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Editorial ARTICLE

Front. Cell Dev. Biol., 03 September 2020 |

Editorial: Proceedings From ACCM19: Cell Cycle, DNA Damage Response and Telomeres

  • 1Cell Division Lab, ANZAC Research Institute, Concord Hospital, Concord, NSW, Australia
  • 2Faculty of Medicine and Health, Concord Clinical School, University of Sydney, Sydney, NSW, Australia
  • 3The Kinghorn Cancer Centre, Garvan Institute of Medical Research, Darlinghurst, NSW, Australia
  • 4Faculty of Medicine, St. Vincent's Clinical School, UNSW Sydney, NSW, Australia


The 19th ACCM meeting was held in Sydney, Australia, from the 17–19th of June 2019. The Australian Cell Cycle Meeting (ACCM) began in the late 1990s as a small Australian based workshop, to bring together cell cycle researchers from across the country once a year. A strong focus was placed on providing students and post-docs with the opportunity to give oral presentations of their work and establish new collaborations. It continued in this fashion for over a decade, establishing itself as a must-attend event for the local cell cycle community. In 2015, we expanded the meeting to incorporate the fields of DNA damage and telomere biology and switched to running every 2 years.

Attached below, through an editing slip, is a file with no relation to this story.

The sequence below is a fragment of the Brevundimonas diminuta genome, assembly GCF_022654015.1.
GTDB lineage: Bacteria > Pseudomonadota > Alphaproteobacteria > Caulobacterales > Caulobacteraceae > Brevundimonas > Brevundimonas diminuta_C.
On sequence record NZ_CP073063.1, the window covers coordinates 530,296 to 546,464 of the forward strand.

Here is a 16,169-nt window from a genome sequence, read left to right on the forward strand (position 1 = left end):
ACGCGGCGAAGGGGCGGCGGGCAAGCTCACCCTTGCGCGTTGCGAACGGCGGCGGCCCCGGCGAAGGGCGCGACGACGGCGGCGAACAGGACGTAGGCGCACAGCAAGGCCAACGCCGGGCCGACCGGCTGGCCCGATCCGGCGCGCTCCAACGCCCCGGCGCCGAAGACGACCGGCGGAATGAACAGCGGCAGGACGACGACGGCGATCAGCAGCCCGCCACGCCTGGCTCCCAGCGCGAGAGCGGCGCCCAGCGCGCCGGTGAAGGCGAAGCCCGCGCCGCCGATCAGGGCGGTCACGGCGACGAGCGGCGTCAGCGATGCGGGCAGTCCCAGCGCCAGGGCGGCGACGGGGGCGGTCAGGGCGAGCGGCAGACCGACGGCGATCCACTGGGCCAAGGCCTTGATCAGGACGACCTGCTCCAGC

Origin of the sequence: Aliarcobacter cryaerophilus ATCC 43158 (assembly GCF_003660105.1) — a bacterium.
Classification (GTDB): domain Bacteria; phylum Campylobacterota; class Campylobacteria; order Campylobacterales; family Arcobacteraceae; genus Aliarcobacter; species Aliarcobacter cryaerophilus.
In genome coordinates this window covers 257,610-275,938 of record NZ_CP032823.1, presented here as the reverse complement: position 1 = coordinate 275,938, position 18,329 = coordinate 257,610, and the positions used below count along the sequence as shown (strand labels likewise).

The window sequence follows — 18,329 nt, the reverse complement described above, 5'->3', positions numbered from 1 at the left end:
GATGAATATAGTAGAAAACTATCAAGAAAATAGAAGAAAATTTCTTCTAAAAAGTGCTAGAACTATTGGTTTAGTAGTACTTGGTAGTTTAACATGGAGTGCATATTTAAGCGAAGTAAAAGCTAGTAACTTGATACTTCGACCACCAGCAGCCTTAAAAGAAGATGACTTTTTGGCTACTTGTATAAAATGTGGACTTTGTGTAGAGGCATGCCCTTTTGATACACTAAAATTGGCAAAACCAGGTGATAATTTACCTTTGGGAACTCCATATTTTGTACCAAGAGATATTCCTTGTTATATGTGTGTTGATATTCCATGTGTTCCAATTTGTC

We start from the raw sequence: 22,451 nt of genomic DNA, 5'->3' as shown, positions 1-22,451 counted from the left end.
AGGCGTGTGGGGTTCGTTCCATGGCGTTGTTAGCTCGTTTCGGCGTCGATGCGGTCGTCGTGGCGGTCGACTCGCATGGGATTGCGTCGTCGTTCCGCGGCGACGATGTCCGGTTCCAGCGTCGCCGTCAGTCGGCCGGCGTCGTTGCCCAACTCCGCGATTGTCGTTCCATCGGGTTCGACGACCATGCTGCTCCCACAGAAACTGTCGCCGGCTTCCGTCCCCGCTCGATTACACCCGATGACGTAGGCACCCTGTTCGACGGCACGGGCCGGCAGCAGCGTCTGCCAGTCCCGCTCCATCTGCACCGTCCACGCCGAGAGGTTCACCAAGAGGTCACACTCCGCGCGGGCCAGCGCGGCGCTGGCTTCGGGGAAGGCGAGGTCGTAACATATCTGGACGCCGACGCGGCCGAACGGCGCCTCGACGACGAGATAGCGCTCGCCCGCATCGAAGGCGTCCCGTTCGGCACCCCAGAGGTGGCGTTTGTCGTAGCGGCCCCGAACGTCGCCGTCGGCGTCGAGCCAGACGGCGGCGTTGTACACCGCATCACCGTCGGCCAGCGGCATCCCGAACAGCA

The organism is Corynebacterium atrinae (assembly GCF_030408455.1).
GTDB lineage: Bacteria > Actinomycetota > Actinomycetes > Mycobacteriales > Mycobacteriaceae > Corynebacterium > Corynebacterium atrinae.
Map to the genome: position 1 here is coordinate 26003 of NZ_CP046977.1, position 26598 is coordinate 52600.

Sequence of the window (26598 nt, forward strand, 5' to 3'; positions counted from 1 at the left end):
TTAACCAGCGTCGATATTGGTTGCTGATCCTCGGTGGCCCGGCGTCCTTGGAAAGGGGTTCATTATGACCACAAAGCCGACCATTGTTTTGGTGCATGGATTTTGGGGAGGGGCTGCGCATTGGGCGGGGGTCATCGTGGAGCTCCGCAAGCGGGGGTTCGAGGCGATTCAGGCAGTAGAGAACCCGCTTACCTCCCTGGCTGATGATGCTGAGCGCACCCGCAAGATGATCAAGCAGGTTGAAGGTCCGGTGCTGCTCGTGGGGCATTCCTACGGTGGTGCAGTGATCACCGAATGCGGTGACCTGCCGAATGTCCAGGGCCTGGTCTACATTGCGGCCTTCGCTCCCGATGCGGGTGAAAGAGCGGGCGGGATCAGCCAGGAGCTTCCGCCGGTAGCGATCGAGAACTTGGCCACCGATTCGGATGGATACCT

The once small local meeting has now become an internationally and respected meeting that attracts leading researchers from around the world. Our invited research leaders for 2019 were Agata Smogorzewska on genome maintenance (Rockefeller University, New York, USA), Agnel Sfeir on telomere biology (Skirball Institute of Biomolecular Medicine, New York University, Langone Medical Center, USA), Gerry Hanna on radiation oncology (Director of Radiation Oncology Peter MacCallum Institute Victoria, Australia), and Karlene Cimprich on genome stability and DNA replication (School of Medicine, Stanford University, Stanford, CA, USA). Importantly, the meeting maintained its early goal of providing a platform for students and junior scientists to present their research in a friendly and collaborative environment. The next meeting is scheduled for the end of 2021 and will return to Melbourne, where it commenced in 1999.

Cell Cycle, DNA Repair, and Telomeres: Elements that Underpin Cancer Biology and Treatment

The 2019 ACCM meeting brought together research covering DNA repair, telomere biology, RNA transcription, early developmental biology, cell-polarity and cell-signaling, and big-data. The exploration of these ideas in one forum provided an opportunity for in depth discussion of focused questions with cross-fertilization of ideas from closely aligned research areas.